A Message from the President and CEO:
The guest columnist this month is Laurie MacCaskill. Laurie is the new Chair of our National Board of Directors and a seven-year pancreatic cancer survivor. She is the first survivor to hold this position. Since her diagnosis in 2006, Laurie has served as a tireless volunteer and advocate for the Pancreatic Cancer Action Network.
Laurie MacCaskill joined our National Board of Directors in 2009 and I am thrilled to have the opportunity to work with her in her new role as chair. Laurie has an extensive background in advertising, having worked with major publications such as Time, Newsweek, Sports Illustrated and U.S. News & World Report, and with the J. Walter Thompson advertising agency. She also has co-owned a commercial design firm and trained Fortune 500 company executives on honing their communication skills. She brings a wealth of professional knowledge and leadership to the chair role, but also firsthand perspective as a pancreatic cancer survivor. Laurie’s perspective is compelling and authentic. I hope you take a few moments to read more about her and the experiences she has had being a part of our urgent movement.
With warm regards,
Julie Fleshman, JD, MBA
President and CEO
Pancreatic Cancer Action Network
Dear Pancreatic Cancer Action Network Supporters,
As a seven-year pancreatic cancer survivor, I am honored to be the new board chair of the Pancreatic Cancer Action Network and the first survivor to serve in this position. I take this role very seriously and look forward to serving the pancreatic cancer community in this capacity. I want to sincerely thank our immediate past chair, Peter Kovler, whose leadership and unwavering support of this organization for the past three years has been remarkable.
After being diagnosed with pancreatic cancer seven years ago, I learned about the Pancreatic Cancer Action Network and was instantly drawn in by the people and passion of the organization. Through this remarkable organization, I have met many tireless volunteers and supporters who give me incredible hope and inspiration for the future. I look forward to having the opportunity to meet many of you as I travel around in the country over the next two years in my role as chair.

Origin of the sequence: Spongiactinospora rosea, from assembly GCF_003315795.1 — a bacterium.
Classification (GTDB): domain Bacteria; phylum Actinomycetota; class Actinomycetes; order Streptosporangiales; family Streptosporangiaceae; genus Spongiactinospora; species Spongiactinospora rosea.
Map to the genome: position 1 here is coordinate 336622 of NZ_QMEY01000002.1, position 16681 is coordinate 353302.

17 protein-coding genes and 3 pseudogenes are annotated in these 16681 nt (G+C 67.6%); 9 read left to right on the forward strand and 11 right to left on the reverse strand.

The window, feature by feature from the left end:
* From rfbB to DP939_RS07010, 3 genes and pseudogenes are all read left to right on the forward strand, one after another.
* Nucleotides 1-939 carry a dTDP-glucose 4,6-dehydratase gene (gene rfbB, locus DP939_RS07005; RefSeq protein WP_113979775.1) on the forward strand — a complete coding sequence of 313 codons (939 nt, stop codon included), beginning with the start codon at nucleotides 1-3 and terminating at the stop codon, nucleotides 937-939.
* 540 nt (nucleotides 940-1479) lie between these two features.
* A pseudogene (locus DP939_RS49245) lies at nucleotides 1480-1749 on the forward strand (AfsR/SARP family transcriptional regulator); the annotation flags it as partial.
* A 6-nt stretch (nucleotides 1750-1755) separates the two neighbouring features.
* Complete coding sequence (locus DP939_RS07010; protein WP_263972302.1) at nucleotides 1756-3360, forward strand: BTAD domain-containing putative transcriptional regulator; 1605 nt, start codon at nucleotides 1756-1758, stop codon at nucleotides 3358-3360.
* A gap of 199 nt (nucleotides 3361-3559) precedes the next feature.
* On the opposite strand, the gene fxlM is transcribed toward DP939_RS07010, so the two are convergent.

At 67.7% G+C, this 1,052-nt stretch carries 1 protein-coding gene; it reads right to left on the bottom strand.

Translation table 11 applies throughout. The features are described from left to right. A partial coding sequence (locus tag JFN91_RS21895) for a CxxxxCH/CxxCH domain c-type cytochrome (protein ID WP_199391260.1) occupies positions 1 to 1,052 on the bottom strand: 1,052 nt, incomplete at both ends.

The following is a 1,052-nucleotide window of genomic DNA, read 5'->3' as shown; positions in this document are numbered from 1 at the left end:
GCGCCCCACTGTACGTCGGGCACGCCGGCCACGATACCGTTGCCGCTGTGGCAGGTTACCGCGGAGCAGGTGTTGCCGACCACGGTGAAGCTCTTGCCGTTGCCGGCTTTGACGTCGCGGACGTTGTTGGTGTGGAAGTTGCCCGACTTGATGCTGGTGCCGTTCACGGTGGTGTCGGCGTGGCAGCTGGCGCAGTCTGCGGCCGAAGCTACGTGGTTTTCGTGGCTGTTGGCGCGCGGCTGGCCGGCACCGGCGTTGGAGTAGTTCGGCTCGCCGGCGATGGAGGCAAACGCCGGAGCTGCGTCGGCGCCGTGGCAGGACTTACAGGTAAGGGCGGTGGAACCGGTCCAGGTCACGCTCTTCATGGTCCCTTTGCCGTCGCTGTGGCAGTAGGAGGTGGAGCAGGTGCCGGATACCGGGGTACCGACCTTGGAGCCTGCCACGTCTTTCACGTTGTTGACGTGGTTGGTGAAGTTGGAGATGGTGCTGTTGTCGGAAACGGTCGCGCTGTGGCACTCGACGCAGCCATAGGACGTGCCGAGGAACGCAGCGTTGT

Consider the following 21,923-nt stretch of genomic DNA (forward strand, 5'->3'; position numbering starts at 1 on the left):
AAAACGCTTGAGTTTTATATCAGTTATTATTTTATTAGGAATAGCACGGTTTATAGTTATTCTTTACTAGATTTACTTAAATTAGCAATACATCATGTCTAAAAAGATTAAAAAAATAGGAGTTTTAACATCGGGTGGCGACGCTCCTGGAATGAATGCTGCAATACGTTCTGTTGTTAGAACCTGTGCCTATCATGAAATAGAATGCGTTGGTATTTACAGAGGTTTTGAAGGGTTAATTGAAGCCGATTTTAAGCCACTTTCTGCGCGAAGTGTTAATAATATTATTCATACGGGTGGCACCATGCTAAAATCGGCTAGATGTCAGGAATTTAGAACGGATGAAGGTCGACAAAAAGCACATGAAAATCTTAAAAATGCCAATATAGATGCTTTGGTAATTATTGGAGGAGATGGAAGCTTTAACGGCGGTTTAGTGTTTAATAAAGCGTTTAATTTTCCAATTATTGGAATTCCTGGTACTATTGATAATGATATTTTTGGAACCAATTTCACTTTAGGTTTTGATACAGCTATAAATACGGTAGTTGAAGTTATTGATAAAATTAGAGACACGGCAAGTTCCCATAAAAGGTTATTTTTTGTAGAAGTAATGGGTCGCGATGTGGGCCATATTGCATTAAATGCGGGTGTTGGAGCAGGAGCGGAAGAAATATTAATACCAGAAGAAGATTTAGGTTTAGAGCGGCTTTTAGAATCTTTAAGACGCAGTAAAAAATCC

Dreams don’t happen because we dream them...they happen because we do something about them.
One of the many things that have made me extremely proud to be associated with this organization was the historical passing of the Recalcitrant Cancer Research Act on January 2, 2013. I marched on Capitol Hill with many of you for the past five years and because we never gave up, we were able to get the bill over the finish line. And just like that bill, I know that there are so many other awe-inspiring accomplishments that we can achieve together to significantly improve patient outcomes with early diagnostics and effective treatment options, and eventually, one day, a cure.
Although the bill has passed, there is still a lot of work that needs to be done on the advocacy front, but progress is being made. For example, one of the many important topics we are covering in this issue of Pancreas Matters is that the National Cancer Institute (NCI) has taken an important first step toward implementing part of the Recalcitrant Cancer Research Act. The NCI issued a report recently entitled "Pancreatic Cancer: Scanning the Horizon for Focused Interventions," which includes priority pancreatic cancer research initiatives to help accelerate scientific advances in pancreatic cancer. I encourage each and every one of you to click to read more about this important milestone.
This report comes on the heels of our seventh annual Pancreatic Cancer Advocacy Day, attended by more than 550 pancreatic cancer advocates, including researchers, survivors, family members and supporters, urging their members of Congress to create a permanent fix to sequestration and provide sustained and adequate funding for the National Institutes of Health and NCI. These efforts are more urgent than ever to ensure that we are able to leverage the pancreatic cancer research initiatives that come out of the Recalcitrant Cancer Research Act, like those identified in the report recently released by NCI.
In addition to our advocacy efforts, our PurpleStride events nationally are attracting more and more volunteers and participants and raising more funds to move the mission of the organization forward. For example, two days before Advocacy Day, nearly 5,000 supporters hit the streets of Washington, DC, and raised an unprecedented $760,000. Purple power was out in full force! Our affiliates in Delaware, Denver, Cleveland, Connecticut, Indianapolis, Milwaukee, Northeastern Pennsylvania, Omaha and San Francisco also had tremendous PurpleStride events during the month of June and went on to raise nearly $1,361,000 with more than 12,000 participants! In addition, our Puget Sound affiliate hosted their annual Celebration of Hope and raised $415,000.
I am absolutely thrilled to serve as the chair of this organization and represent pancreatic cancer patients and their families. In the next issue of Pancreas Matters we will report on the progress we are making toward our goal to double the pancreatic cancer survival rate by the year 2020, as well as share with you the success of our Fiscal Year 2012-2013 and the impact you have made in growing our movement.
Each and every one of you is making a difference AND together we are making history!
Again, I look forward to serving this community as chair of the Pancreatic Cancer Action Network and I look forward to working with you.
In gratitude and in commitment,
Chair, National Board of Directors, Pancreatic Cancer Action Network
Seven-year pancreatic cancer survivor, advocate, volunteer and donor